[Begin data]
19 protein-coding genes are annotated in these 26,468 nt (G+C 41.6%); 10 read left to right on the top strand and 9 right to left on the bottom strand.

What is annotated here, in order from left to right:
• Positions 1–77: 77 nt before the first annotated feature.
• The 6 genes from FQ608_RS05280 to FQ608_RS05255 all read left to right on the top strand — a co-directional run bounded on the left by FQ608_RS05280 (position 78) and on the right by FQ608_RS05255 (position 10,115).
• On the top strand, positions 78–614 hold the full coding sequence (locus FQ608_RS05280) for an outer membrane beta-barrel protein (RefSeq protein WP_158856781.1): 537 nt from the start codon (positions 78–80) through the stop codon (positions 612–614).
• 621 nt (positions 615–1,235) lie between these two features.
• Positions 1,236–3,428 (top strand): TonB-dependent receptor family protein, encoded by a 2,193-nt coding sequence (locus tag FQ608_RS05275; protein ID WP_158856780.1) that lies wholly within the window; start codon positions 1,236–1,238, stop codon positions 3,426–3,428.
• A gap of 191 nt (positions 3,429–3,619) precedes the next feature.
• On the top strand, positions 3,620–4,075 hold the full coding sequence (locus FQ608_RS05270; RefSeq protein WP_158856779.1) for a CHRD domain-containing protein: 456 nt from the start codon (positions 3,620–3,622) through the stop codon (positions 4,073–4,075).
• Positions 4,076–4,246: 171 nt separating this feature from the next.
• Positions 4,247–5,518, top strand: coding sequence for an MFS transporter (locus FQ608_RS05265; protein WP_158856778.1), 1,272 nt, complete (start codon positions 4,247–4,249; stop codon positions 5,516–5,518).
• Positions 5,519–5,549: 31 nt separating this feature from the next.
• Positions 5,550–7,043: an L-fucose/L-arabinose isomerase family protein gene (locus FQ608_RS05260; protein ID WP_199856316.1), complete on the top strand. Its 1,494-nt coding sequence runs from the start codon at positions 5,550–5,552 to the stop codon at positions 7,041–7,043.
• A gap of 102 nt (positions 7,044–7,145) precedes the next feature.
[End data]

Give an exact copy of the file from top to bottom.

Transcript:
19 protein-coding genes are annotated in these 26,468 nt (G+C 41.6%); 10 read left to right on the top strand and 9 right to left on the bottom strand.

What is annotated here, in order from left to right:
• Positions 1–77: 77 nt before the first annotated feature.
• The 6 genes from FQ608_RS05280 to FQ608_RS05255 all read left to right on the top strand — a co-directional run bounded on the left by FQ608_RS05280 (position 78) and on the right by FQ608_RS05255 (position 10,115).
• On the top strand, positions 78–614 hold the full coding sequence (locus FQ608_RS05280) for an outer membrane beta-barrel protein (RefSeq protein WP_158856781.1): 537 nt from the start codon (positions 78–80) through the stop codon (positions 612–614).
• 621 nt (positions 615–1,235) lie between these two features.
• Positions 1,236–3,428 (top strand): TonB-dependent receptor family protein, encoded by a 2,193-nt coding sequence (locus tag FQ608_RS05275; protein ID WP_158856780.1) that lies wholly within the window; start codon positions 1,236–1,238, stop codon positions 3,426–3,428.
• A gap of 191 nt (positions 3,429–3,619) precedes the next feature.
• On the top strand, positions 3,620–4,075 hold the full coding sequence (locus FQ608_RS05270; RefSeq protein WP_158856779.1) for a CHRD domain-containing protein: 456 nt from the start codon (positions 3,620–3,622) through the stop codon (positions 4,073–4,075).
• Positions 4,076–4,246: 171 nt separating this feature from the next.
• Positions 4,247–5,518, top strand: coding sequence for an MFS transporter (locus FQ608_RS05265; protein WP_158856778.1), 1,272 nt, complete (start codon positions 4,247–4,249; stop codon positions 5,516–5,518).
• Positions 5,519–5,549: 31 nt separating this feature from the next.
• Positions 5,550–7,043: an L-fucose/L-arabinose isomerase family protein gene (locus FQ608_RS05260; protein ID WP_199856316.1), complete on the top strand. Its 1,494-nt coding sequence runs from the start codon at positions 5,550–5,552 to the stop codon at positions 7,041–7,043.
• A gap of 102 nt (positions 7,044–7,145) precedes the next feature.